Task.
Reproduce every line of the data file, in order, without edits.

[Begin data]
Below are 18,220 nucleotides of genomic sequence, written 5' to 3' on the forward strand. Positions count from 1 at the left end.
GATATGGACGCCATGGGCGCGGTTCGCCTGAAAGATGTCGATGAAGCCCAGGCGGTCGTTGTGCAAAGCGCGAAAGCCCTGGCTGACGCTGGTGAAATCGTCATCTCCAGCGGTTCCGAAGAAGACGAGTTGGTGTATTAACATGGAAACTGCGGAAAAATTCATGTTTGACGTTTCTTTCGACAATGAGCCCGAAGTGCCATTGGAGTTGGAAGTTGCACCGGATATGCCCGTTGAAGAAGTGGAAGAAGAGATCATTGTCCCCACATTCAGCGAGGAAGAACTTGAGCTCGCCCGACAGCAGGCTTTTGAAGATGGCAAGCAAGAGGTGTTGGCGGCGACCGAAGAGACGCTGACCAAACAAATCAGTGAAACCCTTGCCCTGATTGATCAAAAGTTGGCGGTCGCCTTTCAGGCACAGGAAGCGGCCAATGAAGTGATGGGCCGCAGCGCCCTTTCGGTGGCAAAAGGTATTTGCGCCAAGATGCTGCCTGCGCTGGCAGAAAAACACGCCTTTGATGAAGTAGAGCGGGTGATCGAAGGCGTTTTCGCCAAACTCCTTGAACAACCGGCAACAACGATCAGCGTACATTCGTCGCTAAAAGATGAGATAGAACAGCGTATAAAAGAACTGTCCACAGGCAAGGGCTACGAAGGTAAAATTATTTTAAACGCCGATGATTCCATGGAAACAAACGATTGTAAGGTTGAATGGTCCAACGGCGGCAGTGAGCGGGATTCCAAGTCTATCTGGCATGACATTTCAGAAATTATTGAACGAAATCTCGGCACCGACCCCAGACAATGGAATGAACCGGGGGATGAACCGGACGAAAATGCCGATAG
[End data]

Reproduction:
Below are 18,220 nucleotides of genomic sequence, written 5' to 3' on the forward strand. Positions count from 1 at the left end.
GATATGGACGCCATGGGCGCGGTTCGCCTGAAAGATGTCGATGAAGCCCAGGCGGTCGTTGTGCAAAGCGCGAAAGCCCTGGCTGACGCTGGTGAAATCGTCATCTCCAGCGGTTCCGAAGAAGACGAGTTGGTGTATTAACATGGAAACTGCGGAAAAATTCATGTTTGACGTTTCTTTCGACAATGAGCCCGAAGTGCCATTGGAGTTGGAAGTTGCACCGGATATGCCCGTTGAAGAAGTGGAAGAAGAGATCATTGTCCCCACATTCAGCGAGGAAGAACTTGAGCTCGCCCGACAGCAGGCTTTTGAAGATGGCAAGCAAGAGGTGTTGGCGGCGACCGAAGAGACGCTGACCAAACAAATCAGTGAAACCCTTGCCCTGATTGATCAAAAGTTGGCGGTCGCCTTTCAGGCACAGGAAGCGGCCAATGAAGTGATGGGCCGCAGCGCCCTTTCGGTGGCAAAAGGTATTTGCGCCAAGATGCTGCCTGCGCTGGCAGAAAAACACGCCTTTGATGAAGTAGAGCGGGTGATCGAAGGCGTTTTCGCCAAACTCCTTGAACAACCGGCAACAACGATCAGCGTACATTCGTCGCTAAAAGATGAGATAGAACAGCGTATAAAAGAACTGTCCACAGGCAAGGGCTACGAAGGTAAAATTATTTTAAACGCCGATGATTCCATGGAAACAAACGATTGTAAGGTTGAATGGTCCAACGGCGGCAGTGAGCGGGATTCCAAGTCTATCTGGCATGACATTTCAGAAATTATTGAACGAAATCTCGGCACCGACCCCAGACAATGGAATGAACCGGGGGATGAACCGGACGAAAATGCCGATAG